Wouldn't it be great if you could purchase an investment that benefits from growth in the financial markets and also has a no-loss guarantee? If you are a Canadian citizen, you can do exactly that by investing in a segregated fund.

Segregated funds consist of professionally managed investment portfolios that guarantee to return a predetermined percentage of the investment at maturity or upon the death of the investor. These funds derive their name from the fact that their assets are set aside to pay policy holders and are not part of the issuing insurance company's general assets.

Segregated funds began as a pension plan product, but over time they began to catch the attention of the investing public. In the late 1990s, mutual fund companies began to work with insurance companies to create segregated funds that mirrored popular mutual funds. (Read more about mutual funds in Analyzing Mutual Fund Risk.)

The Investment Benefits of a Mutual Fund
Segregated funds are often described as "mutual funds with a guarantee." While they do function like mutual funds, they are actually annuity contracts with mutual fund-like characteristics. Those characteristics include professional money management, a variety of investment portfolios (including, as previously noted, many that mirror popular mutual funds), diversification and profits that are subject to tax unless held in a tax-deferred investment vehicle. (To learn more about the segregated funds and mutual funds, check out the answer to our frequently asked question How do segregated funds differ from mutual funds?)

The Protection of an Annuity
While they offer mutual fund-like investment benefits, segregated funds are actually variable annuity contracts. Issued by life insurance companies, they offer a guaranteed return on the initial investment of at least 75% if held for at least 10 years or upon the death of the account holder. Some segregated funds offer an option for the return of 100% of the original investment. Segregated funds are protected by Assuris, formerly the Canadian Life and Health Insurance Compensation Corporation, or Comp Corp. If the insurer that issued the fund fails, Assuris provides $60,000 worth of protection per account (as of 2009).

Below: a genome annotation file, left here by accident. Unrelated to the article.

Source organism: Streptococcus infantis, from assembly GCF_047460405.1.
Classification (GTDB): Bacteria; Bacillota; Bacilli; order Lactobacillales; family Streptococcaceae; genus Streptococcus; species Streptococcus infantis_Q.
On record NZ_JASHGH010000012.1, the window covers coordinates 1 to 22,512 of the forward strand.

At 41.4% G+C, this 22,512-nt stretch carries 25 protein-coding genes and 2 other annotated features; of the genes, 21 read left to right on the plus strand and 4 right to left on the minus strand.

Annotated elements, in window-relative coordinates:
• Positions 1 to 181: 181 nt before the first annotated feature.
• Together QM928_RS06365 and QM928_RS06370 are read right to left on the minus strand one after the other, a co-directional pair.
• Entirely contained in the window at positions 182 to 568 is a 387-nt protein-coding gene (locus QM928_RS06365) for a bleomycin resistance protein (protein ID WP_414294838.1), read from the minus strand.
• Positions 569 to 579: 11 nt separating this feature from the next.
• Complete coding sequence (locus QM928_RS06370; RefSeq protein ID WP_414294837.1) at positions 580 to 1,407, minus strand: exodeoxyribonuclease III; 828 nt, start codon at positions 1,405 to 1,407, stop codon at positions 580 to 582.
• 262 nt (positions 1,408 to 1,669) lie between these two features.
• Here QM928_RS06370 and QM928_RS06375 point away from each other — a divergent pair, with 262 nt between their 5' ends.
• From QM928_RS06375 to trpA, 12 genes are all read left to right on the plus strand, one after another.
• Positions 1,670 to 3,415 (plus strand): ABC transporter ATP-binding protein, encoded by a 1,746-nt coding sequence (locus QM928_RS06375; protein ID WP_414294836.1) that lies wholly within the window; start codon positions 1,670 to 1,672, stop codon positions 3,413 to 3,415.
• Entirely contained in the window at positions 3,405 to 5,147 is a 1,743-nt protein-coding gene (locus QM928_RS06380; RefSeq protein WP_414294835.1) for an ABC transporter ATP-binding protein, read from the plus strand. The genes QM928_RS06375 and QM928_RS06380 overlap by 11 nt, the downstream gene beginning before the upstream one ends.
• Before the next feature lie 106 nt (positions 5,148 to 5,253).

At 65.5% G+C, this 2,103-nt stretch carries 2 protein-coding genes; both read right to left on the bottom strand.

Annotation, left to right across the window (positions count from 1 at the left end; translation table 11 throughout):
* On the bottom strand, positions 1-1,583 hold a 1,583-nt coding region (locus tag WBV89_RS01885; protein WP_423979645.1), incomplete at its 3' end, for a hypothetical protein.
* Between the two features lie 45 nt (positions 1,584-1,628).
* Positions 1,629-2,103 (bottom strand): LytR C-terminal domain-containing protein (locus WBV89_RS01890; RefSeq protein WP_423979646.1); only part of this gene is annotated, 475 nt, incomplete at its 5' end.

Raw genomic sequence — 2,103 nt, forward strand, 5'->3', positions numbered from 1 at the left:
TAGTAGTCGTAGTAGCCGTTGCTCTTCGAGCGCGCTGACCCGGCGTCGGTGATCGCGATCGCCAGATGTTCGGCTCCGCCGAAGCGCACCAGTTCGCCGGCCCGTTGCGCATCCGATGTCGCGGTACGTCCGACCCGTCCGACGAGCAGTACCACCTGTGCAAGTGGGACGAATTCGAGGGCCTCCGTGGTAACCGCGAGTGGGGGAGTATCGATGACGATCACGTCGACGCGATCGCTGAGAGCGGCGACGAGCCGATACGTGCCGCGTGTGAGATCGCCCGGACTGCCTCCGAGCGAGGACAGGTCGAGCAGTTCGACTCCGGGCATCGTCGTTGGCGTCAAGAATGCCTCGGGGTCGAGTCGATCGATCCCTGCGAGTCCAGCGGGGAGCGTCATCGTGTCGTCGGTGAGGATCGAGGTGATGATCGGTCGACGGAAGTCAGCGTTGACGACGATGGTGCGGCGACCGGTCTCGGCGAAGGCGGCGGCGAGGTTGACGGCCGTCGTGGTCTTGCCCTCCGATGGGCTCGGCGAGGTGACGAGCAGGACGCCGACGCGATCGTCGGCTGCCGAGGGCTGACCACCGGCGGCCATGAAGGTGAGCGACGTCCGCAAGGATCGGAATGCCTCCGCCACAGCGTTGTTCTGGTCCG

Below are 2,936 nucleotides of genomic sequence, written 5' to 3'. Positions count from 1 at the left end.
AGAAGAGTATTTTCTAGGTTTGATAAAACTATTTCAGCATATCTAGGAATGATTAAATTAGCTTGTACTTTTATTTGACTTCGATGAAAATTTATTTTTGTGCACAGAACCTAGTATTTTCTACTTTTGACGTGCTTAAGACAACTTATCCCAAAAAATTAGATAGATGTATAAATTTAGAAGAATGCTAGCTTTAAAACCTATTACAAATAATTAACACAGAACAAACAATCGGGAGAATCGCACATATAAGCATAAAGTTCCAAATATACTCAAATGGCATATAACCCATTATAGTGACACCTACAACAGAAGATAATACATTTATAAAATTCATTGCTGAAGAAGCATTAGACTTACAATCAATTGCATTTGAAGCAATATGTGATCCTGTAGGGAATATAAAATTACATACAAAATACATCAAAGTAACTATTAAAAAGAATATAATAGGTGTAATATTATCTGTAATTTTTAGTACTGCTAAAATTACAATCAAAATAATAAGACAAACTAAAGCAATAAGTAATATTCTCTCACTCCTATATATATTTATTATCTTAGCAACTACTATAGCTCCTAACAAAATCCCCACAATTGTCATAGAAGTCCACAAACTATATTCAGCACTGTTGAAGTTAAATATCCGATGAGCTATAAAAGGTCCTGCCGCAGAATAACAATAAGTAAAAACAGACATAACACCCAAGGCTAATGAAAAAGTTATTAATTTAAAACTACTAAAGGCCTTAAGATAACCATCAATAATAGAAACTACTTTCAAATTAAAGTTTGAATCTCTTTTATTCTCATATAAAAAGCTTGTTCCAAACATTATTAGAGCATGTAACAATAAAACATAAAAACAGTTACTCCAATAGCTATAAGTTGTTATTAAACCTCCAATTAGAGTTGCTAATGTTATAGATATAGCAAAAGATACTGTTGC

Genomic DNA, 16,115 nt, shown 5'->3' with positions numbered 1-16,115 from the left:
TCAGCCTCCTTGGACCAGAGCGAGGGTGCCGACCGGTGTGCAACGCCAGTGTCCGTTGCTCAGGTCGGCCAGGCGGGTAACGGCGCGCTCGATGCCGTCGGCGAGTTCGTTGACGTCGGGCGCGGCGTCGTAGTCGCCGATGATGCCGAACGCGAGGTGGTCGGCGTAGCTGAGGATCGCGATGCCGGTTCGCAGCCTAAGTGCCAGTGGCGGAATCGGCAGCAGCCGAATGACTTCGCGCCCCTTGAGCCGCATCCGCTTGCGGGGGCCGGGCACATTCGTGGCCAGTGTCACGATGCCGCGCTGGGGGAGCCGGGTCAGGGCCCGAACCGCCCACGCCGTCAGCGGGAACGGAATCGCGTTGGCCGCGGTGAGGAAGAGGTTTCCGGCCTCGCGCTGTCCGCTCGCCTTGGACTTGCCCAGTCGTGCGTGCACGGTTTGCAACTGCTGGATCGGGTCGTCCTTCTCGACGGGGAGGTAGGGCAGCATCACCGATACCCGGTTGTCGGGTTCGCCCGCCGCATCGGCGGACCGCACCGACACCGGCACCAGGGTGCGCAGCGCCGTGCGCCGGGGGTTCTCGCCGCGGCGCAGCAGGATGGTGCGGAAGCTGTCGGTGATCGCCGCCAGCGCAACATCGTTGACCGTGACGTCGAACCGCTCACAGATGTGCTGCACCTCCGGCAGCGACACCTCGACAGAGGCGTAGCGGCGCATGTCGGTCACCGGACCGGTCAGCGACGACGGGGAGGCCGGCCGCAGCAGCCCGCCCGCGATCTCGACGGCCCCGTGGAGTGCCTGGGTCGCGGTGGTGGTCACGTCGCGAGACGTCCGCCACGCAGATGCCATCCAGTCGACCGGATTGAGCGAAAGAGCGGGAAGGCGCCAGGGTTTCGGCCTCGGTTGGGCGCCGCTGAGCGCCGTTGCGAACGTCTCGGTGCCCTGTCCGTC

And More!
In addition to the opportunity to participate in investment gains and the assurance of a minimum investment return guarantee, segregated funds also offer a host of additional benefits.

Reset Options
Segregated funds offer a variety of "reset"options, by which the amount of money covered by the guarantee increases. For example, many funds offer a three-year reset. So, if a $100,000 account increases in value to $125,000 over the course of three years, an investor with a 100% guarantee would see the minimum amount of his or her guarantee rise from the original investment amount of $100,000 to include the $25,000 gain. The number of times such increases are available varies by contract, and accepting an increase may extend the contract's maturity date. Additional deposits to an existing account result in a different maturity date for each additional deposit. In this example, if the fund had a 10-year maturity date, the guarantee would be honored if the fund was held to 10 years from the date of the reset to $125,000. (To learn more, read How Your Annuity Company Determines Renewal Rates.)